Next Generation Quality

It’s all about the data

Nicole Radziwill

May 30, 2019

As early as 2015, McKinsey’s “Digital America” report projected that adoption of Industry 4.0 technologies in manufacturing alone was expected to increase domestic GDP by more than $2 trillion by 2025. This estimate, developed from expectations surrounding productivity enhancements, waste reduction using methods from lean manufacturing, and new business models enabled by technologies like 3D printing and practices such as remanufacturing, is on track to not only be metbut exceeded.

Manufacturing is being revitalized

All of these sea changes are happening because of dataand the software used to collect, manipulate, and understand them. While traditional manufacturing jobs have relied on physical and mechanical skills, new manufacturing jobs require additional cognitive skills. As a result, manufacturers are scrambling to identify and roll out technology training for workers that will best support these emerging needs. At the same time, organizations recognize that institutional memory remains critical. Job shadowing and mentorship will be required to bridge the gap, especially as the people who entered the workforce during the 1970s and 1980s begin to retire.

The next generation of manufacturing work will revolve around the data: generating it, keeping track of it, and getting it where it needs to go to keep production processes in control and to capture new opportunities. It doesn’t matter whether those data are stored in a database, or on the web, or in someone’s head. Industry 4.0 technologies will create an environment where delays of information and delays of material (for example, from shipping and transport) will no longer be barriers to getting work done. Creating, sharing, analyzing, and acting based on real-time data will help us better control and optimize work processes.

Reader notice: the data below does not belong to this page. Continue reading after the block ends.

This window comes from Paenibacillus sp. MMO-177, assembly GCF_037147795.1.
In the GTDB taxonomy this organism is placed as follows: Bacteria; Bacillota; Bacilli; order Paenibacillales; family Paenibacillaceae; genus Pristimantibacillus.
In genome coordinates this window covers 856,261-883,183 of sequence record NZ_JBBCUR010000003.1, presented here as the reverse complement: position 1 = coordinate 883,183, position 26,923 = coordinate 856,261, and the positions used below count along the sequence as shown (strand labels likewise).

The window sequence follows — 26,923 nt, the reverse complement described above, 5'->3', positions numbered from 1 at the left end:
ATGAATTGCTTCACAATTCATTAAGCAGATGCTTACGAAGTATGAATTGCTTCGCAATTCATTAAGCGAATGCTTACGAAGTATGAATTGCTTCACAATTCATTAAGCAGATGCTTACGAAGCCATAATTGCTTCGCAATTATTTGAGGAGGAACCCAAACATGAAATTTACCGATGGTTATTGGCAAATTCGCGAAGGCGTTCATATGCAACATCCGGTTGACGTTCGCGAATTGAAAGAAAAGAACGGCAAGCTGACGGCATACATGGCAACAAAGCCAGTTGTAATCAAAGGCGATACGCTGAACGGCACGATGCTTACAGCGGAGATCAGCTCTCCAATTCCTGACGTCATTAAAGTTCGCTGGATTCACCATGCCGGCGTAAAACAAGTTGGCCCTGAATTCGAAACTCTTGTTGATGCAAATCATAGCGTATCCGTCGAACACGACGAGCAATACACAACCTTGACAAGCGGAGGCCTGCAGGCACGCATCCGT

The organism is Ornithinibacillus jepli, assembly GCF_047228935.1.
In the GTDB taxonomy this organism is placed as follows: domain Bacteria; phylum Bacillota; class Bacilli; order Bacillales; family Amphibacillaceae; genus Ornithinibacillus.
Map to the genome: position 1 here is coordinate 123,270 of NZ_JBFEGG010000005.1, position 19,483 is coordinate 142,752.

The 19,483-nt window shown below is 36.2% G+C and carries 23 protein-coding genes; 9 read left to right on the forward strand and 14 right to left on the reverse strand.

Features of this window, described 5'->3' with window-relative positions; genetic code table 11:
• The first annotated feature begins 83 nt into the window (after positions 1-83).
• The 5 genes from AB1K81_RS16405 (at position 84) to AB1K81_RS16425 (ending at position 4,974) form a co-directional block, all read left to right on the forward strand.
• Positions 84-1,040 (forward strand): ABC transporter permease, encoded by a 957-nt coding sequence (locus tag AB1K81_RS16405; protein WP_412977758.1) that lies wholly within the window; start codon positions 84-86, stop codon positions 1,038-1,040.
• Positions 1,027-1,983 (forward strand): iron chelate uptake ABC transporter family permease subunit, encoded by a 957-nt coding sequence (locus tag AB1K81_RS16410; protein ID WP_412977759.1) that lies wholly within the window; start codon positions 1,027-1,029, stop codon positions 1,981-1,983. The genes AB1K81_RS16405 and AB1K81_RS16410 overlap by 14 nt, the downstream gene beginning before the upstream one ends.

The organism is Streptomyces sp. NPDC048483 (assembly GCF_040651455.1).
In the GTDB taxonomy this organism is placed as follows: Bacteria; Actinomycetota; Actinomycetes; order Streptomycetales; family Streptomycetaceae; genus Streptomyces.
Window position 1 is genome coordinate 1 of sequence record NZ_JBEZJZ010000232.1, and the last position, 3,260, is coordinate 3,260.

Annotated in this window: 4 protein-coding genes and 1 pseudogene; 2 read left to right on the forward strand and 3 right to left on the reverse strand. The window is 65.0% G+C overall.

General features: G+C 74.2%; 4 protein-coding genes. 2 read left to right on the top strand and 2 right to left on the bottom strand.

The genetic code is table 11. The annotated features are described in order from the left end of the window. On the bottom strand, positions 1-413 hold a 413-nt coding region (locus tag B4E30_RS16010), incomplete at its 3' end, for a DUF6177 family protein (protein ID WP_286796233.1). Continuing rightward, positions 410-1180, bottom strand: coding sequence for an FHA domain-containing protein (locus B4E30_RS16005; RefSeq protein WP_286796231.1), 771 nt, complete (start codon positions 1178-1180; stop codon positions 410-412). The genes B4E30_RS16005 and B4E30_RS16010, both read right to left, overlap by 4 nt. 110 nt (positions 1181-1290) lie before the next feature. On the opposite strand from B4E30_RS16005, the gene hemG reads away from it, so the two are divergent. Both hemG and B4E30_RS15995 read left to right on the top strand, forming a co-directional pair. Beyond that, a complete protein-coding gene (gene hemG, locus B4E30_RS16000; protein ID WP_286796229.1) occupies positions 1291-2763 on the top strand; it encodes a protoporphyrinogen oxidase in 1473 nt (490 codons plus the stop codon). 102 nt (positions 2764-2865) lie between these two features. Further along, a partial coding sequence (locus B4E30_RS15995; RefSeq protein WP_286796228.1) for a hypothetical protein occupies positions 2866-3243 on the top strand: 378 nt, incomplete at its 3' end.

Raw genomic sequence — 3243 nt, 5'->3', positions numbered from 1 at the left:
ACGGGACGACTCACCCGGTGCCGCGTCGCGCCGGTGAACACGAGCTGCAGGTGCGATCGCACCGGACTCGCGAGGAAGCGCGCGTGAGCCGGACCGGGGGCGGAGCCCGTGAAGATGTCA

The widening skills gap

Why are manufacturers concerned about this skills gap? First of all, standardized, repetitive tasks are increasingly being automated. Instead of just following standard operating procedures, frontline staff will be asked to do more tasks that are cognitively intensivelike visualizing and interpreting data, or choosing (and using) recommendations made by artificial intelligence (AI) or machine learning algorithms. Skill sets related to using software, interpreting data, and taking action in response to those data will be required. Most of the entry- and midlevel workforce in manufacturing today were not trained with that orientation in mind.

Quality, productivity, and efficiency improvements in Industry 4.0 will be drawn from three areas of emphasis: increasing connectedness (between people, machines, and data), augmenting intelligence, and automating repetitive tasks. Retraining must address each of these three areas.

Taking action

What can your organization do to prepare for these changes? Even if you’re in an industry other than manufacturing, there are three steps you can take to make the transition easier:
• Identify master data
• Establish systems of record
• Implement data governance